Breast cancer is the most frequently diagnosed cancer and one of the leading causes of cancer related death in women. About 80-85% of all breast cancers have expressed estrogen receptor (ER), progesterone receptor (PR), or hormone epidermal growth factor receptor 2 (HER-2). These ER, PR and HER-2 receptors enable targeted treatment by designing therapeutics that can recognize these receptors. One small subtype, which do not express ER, PR and HER-2 and lack all three receptors, is called Triple negative breast cancer (TNBC). TNBC represents about 10-15% of all breast cancers. The vast majority of therapies targeting these receptors cannot be used for treating TNBC in clinic. Compared to other breast cancers that can be effectively treated by hormonal therapies or HER-2 targeted therapies, TNBC has a much lower survival rate, and is more likely to recur after treatment and to spread beyond the breast. Current treatment of TNBC in clinic has been largely limited to regimens based on conventional small molecule chemotherapeutic agents, such as paclitaxel. In fact, paclitaxel has been used as a first-line treatment for TNBC and is recommended for all lines of therapy to breast cancer. However, like many small molecule chemotherapeutics, paclitaxel has short circulation half-life and very poor penetration and retention capability in solid tumors. A paclitaxel formulation with more sustained availability and improved penetration in the tumors of TNBC may result in more effective treatment. The goal of this R01 project is to develop paclitaxel-silica nanoparticles, a class of size precisely controlled nanomedicine that may treat TNBC more effectively than paclitaxel. We will first explore the controlled synthesis of these nanomedicine, identify size range and surface property for optimal treatment of TNBC. We will then use three representative TNBCs, the MDA-MB-231 orthotopic model, the 4T1 metastatic TNBC model and the patient derived xenograft model, for complete evaluation of the therapeutics efficacy of paclitaxel-silica nanoparticle. Finally, we will address safety issue of the nanomedicine and explore the molecular and pathological mechanisms of nanomedicine in treating TNBCs.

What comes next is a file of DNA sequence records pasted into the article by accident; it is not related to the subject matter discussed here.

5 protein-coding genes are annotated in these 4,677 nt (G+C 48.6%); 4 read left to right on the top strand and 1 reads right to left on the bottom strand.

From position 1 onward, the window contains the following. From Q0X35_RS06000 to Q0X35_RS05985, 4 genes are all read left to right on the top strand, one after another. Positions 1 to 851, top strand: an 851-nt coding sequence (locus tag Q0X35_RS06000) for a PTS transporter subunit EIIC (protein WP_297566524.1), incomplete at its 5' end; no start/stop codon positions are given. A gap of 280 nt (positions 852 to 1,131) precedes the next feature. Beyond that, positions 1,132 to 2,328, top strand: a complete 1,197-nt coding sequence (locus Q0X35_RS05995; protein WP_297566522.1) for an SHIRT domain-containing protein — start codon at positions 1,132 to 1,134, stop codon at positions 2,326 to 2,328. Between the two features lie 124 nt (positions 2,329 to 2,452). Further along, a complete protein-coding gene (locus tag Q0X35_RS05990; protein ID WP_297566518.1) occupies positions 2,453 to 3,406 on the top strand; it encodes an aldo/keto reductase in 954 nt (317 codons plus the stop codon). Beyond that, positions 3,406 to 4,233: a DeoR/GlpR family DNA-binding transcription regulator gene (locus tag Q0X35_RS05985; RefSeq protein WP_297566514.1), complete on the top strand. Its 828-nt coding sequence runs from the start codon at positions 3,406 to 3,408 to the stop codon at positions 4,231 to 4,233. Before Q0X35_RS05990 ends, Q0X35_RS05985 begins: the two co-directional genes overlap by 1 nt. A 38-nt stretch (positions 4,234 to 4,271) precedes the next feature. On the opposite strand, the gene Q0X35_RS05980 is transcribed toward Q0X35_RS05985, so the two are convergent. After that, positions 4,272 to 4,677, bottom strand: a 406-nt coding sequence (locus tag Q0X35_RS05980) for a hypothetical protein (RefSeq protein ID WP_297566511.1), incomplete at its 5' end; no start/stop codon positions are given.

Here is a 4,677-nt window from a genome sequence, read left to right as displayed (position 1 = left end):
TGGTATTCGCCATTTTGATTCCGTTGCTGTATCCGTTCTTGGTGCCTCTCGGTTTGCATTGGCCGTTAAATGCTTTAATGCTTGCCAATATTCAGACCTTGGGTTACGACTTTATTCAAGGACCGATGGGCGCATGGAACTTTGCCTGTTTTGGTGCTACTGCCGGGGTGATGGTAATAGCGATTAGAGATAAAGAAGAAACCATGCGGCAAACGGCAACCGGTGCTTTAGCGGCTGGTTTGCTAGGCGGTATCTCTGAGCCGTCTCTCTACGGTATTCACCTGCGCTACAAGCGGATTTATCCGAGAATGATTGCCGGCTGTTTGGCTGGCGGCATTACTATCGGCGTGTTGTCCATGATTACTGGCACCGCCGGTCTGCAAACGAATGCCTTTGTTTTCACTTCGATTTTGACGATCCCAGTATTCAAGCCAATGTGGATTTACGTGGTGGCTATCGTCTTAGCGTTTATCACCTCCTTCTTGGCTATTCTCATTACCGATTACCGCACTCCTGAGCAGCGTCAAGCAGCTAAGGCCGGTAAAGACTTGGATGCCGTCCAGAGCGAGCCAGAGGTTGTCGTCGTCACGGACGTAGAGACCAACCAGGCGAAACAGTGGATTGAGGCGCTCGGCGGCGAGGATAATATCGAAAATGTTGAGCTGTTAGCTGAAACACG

Triple negative breast cancer is a very aggressive, low-survival breast cancer and cannot be treated by routinely used drugs in clinic because of lacking critical receptors that enable the recognition by these drugs. In this R01 proposed study, we aim to develop paclitaxel-silica nanoparticles, a class of size precisely controlled nanomedicine, for effective treatment of triple negative breast cancer.
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